Algorithmic Verification of Systems Software Using SMT Solvers
- Cite this paper as:
- Qadeer S. (2009) Algorithmic Verification of Systems Software Using SMT Solvers. In: Palsberg J., Su Z. (eds) Static Analysis. SAS 2009. Lecture Notes in Computer Science, vol 5673. Springer, Berlin, Heidelberg
Program verification is an undecidable problem; all program verifiers must make a tradeoff between precision and scalability. Over the past decade, a variety of scalable program analysis tools have been developed. These tools, based primarily on techniques such as type systems and dataflow analysis, scale to large and realistic programs. However, to achieve scalability they sacrifice precision, resulting in a significant number of false error reports and adversely affecting the usability of the tool.
In this talk, I will present a different approach to program verification realized in the HAVOC verifier for low-level systems software. HAVOC works directly on the operational semantics of C programs based on a physical model of memory that allows precise modeling of pointer arithmetic and other unsafe operations prevalent in low-level software. To achieve scalability, HAVOC performs modular verification using contracts in an expressive assertion language that includes propositional logic, arithmetic, and quantified type and data-structure invariants. The assertion logic is closed under weakest precondition, thereby guaranteeing precise verification for loop-free and call-free code fragments. To reduce the effort of writing contracts, HAVOC provides a mechanism to infer them automatically. It allows the user to populate the code with candidate contracts and then searches efficiently through the candidate set for a subset of consistent contracts.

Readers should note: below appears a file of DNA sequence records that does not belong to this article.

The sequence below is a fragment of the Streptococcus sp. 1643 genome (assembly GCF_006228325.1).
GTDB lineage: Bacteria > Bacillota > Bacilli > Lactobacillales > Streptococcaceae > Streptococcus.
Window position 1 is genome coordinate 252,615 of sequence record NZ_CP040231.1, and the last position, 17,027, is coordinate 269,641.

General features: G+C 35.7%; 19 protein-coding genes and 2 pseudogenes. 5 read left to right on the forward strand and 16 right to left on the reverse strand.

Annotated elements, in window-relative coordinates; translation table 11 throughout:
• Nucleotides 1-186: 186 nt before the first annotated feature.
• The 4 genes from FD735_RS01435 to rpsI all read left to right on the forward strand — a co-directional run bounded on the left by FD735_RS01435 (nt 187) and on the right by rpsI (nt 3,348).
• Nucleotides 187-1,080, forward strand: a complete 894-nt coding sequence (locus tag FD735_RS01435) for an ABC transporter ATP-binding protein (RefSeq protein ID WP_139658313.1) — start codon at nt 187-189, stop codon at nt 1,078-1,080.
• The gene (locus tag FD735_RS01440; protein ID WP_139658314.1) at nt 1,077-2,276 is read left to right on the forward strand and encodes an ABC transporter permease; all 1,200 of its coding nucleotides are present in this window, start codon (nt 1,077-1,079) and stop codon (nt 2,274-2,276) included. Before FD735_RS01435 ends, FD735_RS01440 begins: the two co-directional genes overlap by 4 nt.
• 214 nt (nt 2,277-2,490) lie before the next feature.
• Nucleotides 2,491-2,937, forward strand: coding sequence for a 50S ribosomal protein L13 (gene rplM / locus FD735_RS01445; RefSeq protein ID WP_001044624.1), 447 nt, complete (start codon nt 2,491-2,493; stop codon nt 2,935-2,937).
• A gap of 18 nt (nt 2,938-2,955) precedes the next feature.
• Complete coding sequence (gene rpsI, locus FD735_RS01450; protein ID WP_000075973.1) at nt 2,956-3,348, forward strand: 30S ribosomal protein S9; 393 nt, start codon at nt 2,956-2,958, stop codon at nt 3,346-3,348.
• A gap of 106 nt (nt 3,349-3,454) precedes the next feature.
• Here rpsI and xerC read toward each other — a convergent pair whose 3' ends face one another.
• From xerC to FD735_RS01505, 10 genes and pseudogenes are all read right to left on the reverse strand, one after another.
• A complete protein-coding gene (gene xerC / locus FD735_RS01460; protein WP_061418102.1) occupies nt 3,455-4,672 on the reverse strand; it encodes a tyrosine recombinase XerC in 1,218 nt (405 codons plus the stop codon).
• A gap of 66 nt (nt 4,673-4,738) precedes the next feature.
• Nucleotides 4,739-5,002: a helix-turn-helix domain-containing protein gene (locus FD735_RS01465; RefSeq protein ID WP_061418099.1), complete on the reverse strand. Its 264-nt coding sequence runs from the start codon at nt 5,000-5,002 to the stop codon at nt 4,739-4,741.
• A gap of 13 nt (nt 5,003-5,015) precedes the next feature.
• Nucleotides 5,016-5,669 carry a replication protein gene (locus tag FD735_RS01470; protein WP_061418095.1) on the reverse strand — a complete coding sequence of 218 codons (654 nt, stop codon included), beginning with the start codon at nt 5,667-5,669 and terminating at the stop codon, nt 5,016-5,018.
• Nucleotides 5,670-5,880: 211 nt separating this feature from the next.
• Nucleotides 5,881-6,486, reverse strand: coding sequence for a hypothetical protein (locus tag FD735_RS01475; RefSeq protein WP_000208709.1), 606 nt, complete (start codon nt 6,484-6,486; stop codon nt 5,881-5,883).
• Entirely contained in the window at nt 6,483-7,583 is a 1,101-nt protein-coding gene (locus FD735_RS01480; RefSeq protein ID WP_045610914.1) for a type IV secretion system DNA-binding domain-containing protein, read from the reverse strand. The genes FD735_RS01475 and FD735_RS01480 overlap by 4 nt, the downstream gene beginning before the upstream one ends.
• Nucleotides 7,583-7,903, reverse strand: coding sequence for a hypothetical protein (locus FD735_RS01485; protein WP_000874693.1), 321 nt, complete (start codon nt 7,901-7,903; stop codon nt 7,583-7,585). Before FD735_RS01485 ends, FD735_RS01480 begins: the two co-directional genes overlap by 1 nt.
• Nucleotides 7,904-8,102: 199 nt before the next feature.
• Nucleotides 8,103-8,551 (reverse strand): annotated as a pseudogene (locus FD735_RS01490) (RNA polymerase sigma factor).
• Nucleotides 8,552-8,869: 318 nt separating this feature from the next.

The expressive contract language in HAVOC has two important benefits. First, it allows the documentation and verification of properties and invariants specific to a particular software system. Second, it allows a user to systematically achieve the ideal of precise verification (with no false alarms) by interacting with the verifier and providing key contracts that could not be inferred automatically.
HAVOC has been implemented using the Boogie verification-condition generator and the Z3 solver for Satisfiability-Modulo-Theories. I will describe the design and implementation of HAVOC and our experience applying it to verify typestate assertions on medium-sized device drivers with zero false alarms. I will conclude with a discussion of remaining challenges and directions for future work.